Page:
- Too outspoken, the kind of person that can’t hold their tongue and put a lid on it. Believe me, I have some experience with this. We can’t get the lid back on the pressure cooker that is the Post-Covid and post-George Floyd world, so we’d better get comfortable with a lidless model. Speaking truth to power from the bottom up, that’s lidless. Speaking up where it’s way more comfortable to stay quiet, that’s lidless. It’s all pretty much lidless now and we can’t be quiet about any of it any more.
- Too passionate. Sometimes we call these people crazy, the ones who burn on a particular issue and can’t let it go. We give no credence to “conspiracy theorists” who go against the flow of popular thinking, and sometimes forget that many great inventions and ideas came from go-against-the-grainers. We need those passionate people to burn through and solve the complex problems that now ensnare our world.
Or conversely, what if you didn’t have enough:
- Traditional social skills, the kind where you agilely navigate company holiday parties and golf with the boss. Like, exactly what good are those now to cozy up to a social level that hardly exists any more? Wouldn’t our Brave New World be better served if you are an authentic person who is theirself (politically but not grammatically correct) with every person across the board and therefore able to cut to the new chase?
- Money. Suddenly a whole lot of people who used to have money, don’t. And even more who never had any cash margin suddenly have no margin at all. And those who had no money anyway are still out on the street, but now starving as well. Cash flow is needed to solve so many economic problems caused by Covid 19, but money itself is not enough. If we don’t have the leadership and direction to wisely use our economic resources, straight-up money isn’t going to solve anything.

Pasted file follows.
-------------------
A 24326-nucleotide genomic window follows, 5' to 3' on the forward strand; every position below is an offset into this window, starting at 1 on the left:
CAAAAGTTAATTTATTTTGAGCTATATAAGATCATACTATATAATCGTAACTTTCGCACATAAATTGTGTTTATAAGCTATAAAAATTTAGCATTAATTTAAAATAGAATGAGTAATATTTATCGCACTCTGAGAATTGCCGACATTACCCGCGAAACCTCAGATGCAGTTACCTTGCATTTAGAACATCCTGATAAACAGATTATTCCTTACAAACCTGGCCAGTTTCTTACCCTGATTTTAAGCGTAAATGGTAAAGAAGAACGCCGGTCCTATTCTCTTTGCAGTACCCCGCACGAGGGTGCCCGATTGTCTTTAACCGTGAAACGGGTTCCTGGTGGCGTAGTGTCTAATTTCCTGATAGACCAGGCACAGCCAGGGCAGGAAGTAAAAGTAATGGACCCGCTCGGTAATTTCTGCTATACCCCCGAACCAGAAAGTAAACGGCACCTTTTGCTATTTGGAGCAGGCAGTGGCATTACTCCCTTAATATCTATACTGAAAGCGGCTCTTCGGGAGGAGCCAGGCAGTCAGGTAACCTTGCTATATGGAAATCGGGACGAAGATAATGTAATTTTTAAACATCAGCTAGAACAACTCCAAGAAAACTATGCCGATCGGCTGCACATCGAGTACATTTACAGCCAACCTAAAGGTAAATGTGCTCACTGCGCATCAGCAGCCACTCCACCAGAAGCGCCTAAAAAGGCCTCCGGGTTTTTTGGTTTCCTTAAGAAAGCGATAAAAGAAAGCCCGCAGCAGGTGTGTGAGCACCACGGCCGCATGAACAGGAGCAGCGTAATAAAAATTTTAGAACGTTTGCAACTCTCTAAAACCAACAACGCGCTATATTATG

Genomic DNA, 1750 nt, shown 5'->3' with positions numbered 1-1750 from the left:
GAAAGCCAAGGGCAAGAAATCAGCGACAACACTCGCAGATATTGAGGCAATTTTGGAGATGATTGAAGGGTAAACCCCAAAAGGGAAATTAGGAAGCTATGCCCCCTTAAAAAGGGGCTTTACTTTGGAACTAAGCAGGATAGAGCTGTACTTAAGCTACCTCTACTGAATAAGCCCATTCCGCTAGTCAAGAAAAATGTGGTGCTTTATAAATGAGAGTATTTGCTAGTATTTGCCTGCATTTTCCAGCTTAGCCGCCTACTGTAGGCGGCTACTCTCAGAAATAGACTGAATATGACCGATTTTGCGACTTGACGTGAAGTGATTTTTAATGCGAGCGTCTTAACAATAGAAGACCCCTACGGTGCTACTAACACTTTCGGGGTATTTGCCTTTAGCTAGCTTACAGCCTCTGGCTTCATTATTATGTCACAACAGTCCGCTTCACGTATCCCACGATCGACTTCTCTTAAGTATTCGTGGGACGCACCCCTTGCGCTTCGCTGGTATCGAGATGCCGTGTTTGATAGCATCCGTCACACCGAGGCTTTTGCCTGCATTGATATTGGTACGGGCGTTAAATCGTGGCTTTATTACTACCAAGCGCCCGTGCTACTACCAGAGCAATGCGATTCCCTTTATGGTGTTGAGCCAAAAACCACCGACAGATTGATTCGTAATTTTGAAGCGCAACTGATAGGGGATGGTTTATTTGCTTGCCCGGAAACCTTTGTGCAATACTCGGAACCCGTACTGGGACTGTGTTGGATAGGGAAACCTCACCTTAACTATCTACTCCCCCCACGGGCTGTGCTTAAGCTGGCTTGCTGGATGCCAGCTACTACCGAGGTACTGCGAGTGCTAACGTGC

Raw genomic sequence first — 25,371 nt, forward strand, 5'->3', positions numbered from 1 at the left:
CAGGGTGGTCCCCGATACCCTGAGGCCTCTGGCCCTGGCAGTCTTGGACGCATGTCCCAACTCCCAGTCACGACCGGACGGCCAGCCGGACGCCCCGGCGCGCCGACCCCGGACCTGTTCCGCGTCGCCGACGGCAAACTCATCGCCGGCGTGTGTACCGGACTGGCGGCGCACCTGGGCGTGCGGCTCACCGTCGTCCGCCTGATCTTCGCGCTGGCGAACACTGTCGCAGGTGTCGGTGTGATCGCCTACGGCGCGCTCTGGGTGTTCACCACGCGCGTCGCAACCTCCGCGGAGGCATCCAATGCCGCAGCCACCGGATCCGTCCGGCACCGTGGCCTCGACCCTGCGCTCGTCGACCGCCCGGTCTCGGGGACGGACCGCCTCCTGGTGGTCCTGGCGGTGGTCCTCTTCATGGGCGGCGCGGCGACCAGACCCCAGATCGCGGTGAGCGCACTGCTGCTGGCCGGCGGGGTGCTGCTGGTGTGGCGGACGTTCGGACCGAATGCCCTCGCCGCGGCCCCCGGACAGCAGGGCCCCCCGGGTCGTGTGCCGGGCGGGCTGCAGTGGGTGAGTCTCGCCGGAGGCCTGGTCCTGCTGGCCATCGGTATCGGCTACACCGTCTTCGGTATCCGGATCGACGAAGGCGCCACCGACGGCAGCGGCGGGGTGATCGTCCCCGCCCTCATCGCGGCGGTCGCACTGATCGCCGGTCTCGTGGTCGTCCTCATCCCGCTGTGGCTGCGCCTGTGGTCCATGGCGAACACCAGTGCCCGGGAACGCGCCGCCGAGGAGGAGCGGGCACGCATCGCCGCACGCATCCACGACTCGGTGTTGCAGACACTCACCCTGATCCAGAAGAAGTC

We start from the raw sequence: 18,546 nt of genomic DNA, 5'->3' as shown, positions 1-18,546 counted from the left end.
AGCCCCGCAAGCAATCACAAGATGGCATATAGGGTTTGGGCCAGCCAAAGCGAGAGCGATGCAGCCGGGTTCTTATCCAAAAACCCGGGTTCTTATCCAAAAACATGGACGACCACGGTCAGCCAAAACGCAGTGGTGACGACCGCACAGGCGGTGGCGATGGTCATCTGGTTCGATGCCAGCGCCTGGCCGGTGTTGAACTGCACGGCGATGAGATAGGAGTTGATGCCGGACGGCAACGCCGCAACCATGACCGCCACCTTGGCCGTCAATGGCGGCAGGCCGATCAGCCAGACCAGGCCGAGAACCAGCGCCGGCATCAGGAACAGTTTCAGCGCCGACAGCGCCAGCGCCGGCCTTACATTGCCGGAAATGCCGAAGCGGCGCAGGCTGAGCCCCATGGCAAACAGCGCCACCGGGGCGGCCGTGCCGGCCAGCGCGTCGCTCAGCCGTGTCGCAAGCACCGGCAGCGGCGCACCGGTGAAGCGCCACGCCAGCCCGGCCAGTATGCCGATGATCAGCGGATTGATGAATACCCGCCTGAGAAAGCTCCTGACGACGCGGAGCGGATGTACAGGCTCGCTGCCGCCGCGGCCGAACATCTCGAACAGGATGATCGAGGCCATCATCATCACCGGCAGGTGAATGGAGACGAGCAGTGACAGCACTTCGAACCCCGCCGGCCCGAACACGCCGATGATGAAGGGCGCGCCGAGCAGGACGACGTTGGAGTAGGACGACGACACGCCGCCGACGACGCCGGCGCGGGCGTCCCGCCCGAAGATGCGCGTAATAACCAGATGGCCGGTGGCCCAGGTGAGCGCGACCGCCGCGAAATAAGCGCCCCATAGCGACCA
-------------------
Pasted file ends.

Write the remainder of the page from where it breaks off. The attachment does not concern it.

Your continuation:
- Status. Maybe it used to count for a lot, but now it’s another of those registers that became antiquated overnight, like the skills for making horseshoes or candlesticks. A few billionaires still have some status by virtue of their fortunes not being erased by economic freefall from the pandemic. As in the Great Depression, most everyone else has leveled out at the same degree of non-viability, at least the former fairly comfortable middle class. One of my finer moments in Dallas was turning down an invitation to join the Junior League, an action that had no process as no one had ever done it before. That was 30 years ago and I still don’t regret it.
What if we threw away all the measuring sticks that we used to hold up to judge success? They didn’t work that well then; they sure as hell don’t work now. What if we left it to the free thinkers to think freely about how to solve this broken world, to the passionate to care so deeply that they inspire others to take action, to the status-challenged who are martialing support through their sheer authenticity and compassion?
What if too much and not enough were exactly what we need right now?
Susan Bean Aycock, Embracingthechaos, June 13, 2020